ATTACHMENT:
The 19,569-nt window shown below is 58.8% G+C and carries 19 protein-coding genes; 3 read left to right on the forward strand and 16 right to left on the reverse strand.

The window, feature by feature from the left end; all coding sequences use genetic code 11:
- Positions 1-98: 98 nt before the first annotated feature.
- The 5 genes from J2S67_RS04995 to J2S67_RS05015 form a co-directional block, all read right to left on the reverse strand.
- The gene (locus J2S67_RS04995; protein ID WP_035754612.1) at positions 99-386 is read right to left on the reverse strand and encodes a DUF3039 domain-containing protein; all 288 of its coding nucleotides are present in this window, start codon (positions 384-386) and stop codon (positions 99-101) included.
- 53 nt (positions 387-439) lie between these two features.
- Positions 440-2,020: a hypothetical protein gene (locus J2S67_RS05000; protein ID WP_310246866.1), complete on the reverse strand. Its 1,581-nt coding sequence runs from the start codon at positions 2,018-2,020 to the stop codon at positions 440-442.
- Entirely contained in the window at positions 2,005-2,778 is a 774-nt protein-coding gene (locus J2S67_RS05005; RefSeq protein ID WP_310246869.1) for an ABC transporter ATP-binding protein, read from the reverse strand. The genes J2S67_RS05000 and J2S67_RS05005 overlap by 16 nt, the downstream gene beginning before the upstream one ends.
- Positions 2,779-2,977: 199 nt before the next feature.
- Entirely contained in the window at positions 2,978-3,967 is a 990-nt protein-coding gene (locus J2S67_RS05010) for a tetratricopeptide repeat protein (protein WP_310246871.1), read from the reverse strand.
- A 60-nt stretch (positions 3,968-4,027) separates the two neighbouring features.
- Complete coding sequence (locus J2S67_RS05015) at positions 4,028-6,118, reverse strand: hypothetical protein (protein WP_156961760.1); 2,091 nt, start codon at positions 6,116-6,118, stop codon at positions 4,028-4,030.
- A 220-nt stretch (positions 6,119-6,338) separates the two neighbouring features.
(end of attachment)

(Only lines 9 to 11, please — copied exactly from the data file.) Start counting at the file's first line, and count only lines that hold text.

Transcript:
- Positions 2,779-2,977: 199 nt before the next feature.
- Entirely contained in the window at positions 2,978-3,967 is a 990-nt protein-coding gene (locus J2S67_RS05010) for a tetratricopeptide repeat protein (protein WP_310246871.1), read from the reverse strand.
- A 60-nt stretch (positions 3,968-4,027) separates the two neighbouring features.